John McNaughton’s low budget independent masterpiece of horror is a different kind of horror. While the more notorious classics 'Texas Chainsaw Massacre' and 'Halloween' tell horrific stories of torture and murder through the eyes of its victims, McNaughton swung his camera around on the murderers, thus creating a film with an even more visceral kind of terror.
Henry: Portrait of a Serial Killer (1990) dir. John McNaughton
Starring: Michael Rooker, Tracy Arnold, Tom Towles
By Alan Bacchus
I can take pretty much anything shown to me on screen, but Henry: Portrait of a Serial Killer features one of a few scenes that truly terrifies me and compels me to turn the film off... but more on that later...
Otis and Henry (Tom Towles and Michael Rooker) are two uneducated ex-cons living in Chicago. Henry served time for killing his mother, and despite being free he still has a deep-seated need to kill and has been on a rampage of random but obsessive serial murders. Otis is unaware of his roomie's predilection until one night when they pick up a pair of hookers, Otis watches Henry inexplicably snap the necks of the poor women. Otis suddenly becomes intoxicated with the thrill of murder and follows Henry's trail of serial killing like a trade apprentice.
Complicating Henry's simple anti-social lifestyle is Otis's comely sister, Becky (Tracy Arnold), who has come to live with Oits, thus making the twosome a threesome. Becky becomes enraptured with Henry's introverted shyness and reserved internal strength. Otis, on the other hand, expresses his sexually violent tendencies against Becky. Out of this threat emerges a protective side of Henry and a genuine love for Becky, which might just bring him out of his cycle of violence.
We never knew the motivations of Michael Myers or the freaks from Texas Chainsaw Massacre. What does Michael Myers do when he's on his own, or when he's plotting his next victim? John McNaughton sadistically digs deep into the minds of these kind of madmen with a remarkably layered and sometimes sympathetic character study.
Henry was shot in 1986 independently for a mere $110,000. It was financed by a pair of indie producers, Malik and Waleed Ali, who were looking to make a quick buck with a disposable straight-to-video slasher picture. But when McNaughton delivered his complex, meditative and unslasherlike creeper, the Ali brothers didn't think it was good and thus shelved it. But finally, after a long and complicated journey, the film was discovered at film festivals years later and hailed as a masterpiece, thus earning its cult status.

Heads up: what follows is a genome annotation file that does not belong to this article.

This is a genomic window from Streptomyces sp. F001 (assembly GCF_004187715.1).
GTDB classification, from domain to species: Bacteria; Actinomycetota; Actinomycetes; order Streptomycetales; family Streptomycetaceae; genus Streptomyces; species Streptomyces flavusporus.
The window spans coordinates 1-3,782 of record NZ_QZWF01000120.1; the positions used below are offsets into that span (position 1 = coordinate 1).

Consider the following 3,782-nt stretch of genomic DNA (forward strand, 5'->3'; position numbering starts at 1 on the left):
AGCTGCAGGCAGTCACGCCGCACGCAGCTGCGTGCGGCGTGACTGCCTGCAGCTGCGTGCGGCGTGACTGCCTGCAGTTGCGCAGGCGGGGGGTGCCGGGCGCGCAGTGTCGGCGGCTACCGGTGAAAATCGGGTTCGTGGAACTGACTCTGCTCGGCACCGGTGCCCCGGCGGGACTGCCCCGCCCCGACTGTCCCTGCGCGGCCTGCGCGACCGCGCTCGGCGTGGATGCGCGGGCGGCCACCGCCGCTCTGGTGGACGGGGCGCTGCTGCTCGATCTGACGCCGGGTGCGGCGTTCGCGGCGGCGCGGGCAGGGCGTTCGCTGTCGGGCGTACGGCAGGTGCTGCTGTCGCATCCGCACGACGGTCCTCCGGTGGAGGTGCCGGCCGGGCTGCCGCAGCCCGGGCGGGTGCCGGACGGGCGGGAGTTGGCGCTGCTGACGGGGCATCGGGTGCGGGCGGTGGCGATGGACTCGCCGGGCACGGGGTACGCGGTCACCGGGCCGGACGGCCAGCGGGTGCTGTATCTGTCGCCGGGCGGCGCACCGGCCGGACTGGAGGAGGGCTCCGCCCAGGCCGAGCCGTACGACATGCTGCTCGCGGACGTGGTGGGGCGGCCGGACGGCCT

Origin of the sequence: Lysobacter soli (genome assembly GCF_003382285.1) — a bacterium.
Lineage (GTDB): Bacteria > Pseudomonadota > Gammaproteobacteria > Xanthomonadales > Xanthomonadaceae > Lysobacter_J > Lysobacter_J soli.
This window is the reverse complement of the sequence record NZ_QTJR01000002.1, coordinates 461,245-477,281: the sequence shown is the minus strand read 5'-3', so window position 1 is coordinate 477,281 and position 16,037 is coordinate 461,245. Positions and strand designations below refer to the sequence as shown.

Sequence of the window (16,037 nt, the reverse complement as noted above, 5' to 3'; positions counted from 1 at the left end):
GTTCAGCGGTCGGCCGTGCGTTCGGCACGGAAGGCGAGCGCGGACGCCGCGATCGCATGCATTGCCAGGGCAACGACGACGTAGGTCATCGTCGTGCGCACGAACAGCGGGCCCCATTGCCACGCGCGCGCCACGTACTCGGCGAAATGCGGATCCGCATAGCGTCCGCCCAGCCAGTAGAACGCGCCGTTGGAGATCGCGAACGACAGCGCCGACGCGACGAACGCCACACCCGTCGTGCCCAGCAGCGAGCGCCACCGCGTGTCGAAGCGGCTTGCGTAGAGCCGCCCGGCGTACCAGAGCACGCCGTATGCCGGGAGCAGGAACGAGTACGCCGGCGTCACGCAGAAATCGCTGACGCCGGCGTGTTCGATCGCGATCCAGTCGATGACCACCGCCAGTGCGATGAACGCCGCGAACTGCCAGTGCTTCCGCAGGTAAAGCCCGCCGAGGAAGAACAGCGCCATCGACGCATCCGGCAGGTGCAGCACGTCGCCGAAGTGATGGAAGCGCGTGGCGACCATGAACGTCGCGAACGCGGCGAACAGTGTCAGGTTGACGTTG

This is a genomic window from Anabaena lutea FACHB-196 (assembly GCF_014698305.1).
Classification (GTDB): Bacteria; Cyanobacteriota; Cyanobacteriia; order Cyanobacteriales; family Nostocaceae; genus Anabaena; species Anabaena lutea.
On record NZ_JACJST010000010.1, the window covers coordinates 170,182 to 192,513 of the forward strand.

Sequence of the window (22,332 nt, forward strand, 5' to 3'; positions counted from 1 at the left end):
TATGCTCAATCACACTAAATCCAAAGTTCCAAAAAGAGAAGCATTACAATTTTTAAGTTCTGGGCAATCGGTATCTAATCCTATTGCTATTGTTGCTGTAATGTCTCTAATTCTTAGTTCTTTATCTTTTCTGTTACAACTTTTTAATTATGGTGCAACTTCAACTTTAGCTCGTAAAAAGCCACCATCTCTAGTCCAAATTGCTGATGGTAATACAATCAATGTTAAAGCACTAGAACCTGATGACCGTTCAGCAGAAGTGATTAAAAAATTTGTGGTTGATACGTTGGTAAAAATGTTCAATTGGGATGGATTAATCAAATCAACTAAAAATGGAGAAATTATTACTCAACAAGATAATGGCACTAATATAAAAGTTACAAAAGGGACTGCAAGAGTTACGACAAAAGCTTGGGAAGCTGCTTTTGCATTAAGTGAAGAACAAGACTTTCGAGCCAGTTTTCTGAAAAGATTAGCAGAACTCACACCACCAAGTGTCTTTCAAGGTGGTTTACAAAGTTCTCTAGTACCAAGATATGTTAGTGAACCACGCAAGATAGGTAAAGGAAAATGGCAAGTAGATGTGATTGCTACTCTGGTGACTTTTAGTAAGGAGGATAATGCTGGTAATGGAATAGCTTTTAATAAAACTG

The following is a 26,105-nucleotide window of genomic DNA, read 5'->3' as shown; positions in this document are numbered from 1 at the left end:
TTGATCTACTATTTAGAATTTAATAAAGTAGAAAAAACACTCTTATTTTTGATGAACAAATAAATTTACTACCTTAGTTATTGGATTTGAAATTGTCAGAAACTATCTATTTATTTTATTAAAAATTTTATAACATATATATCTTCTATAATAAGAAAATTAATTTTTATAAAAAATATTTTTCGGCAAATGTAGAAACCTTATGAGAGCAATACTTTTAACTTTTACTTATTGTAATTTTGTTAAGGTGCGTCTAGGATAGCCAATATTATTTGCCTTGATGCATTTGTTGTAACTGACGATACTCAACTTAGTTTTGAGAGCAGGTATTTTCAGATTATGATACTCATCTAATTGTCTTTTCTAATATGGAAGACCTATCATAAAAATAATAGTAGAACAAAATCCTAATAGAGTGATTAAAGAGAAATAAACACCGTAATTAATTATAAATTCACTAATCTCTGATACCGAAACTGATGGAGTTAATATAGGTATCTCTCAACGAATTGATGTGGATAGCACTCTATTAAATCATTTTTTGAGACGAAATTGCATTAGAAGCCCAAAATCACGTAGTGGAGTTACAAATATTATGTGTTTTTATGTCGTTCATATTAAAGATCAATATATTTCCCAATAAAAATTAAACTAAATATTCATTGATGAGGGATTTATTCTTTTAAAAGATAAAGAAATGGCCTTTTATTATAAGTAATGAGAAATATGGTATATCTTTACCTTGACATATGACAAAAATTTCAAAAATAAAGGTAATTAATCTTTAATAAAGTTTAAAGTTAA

It's a great success story, as Henry manages to achieve a kind of terror more horrific and viscerally frightening than anything before it. We don’t even see a murder until the 30- to 40-minute mark. Until then we see only the grisly aftermath of Henry's rage - single shots revealed via subtle camera movements of a strangled corpse or a mutilated and stabbed body floating in the river with the agonizing sounds of the ordeal.
Henry has much in common with Tobe Hooper’s Texas Chainsaw Massacre. McNaughton’s depressed urban working class flavour has much the same effect as Hooper’s backwoods hillbilly approach. The flat, rough and colourless cinematography has the same amateurish aesthetic as Chainsaw. Even the simple music, which seems to have been played on a Casio keyboard, complements this grimy, unpolished feel.
Tracy Arnold as Becky embellishes all the simplicity of an uneducated, foolhardy and naive girl attracted to danger. Her conversations with Henry are sexually teasing, especially the ridiculousness of her enthusiasm at buying her 'I Love Chicago' t-shirt. It's pathetic, but serves as a sexual tease for both Otis and Henry, creating the fundamental teeth-gritting tension between the three. And from a screenwriting point of view her attraction to Henry serves as the engine for him to either turn his life around or perhaps make her another notch on his bedpost of murder.
The cycle of abuse characterized through stories and dialogue, and the implications of their squalor, actually sympathize with the killers - an internalized conflict which keeps the audience on edge. Michael Rooker's career-launching performance shifts with complete naturalism between fear, contempt, deviance, innocence, charm and even heroism. The violence he and Otis commit is choreographed with such unpolished, uncinematic realism it transcends the genre set-piece cinematic death scenes to which we had been desensitized from traditional horror films.
And as far as that disturbing scene which I struggle to sit through... anyone who has seen the picture knows it. For those who don't, it comes midway through the picture and shows the grisly murder of a family via a snuff-like VHS videotaping of the event, which is subsequently rewound and replayed again and again by Otis. It's wholly disturbing and brings to mind the heinous operandi of the Bernardo/Homolka and Luka Magnotta murders, certainly something I don't necessarily think everyone should see. But, for good and bad, it shows pitch perfect control of cinematic tone, however gruesome.
Henry: Portrait of a Serial Killer is so good at what it does, it requires lengthy cinemtic recovery time.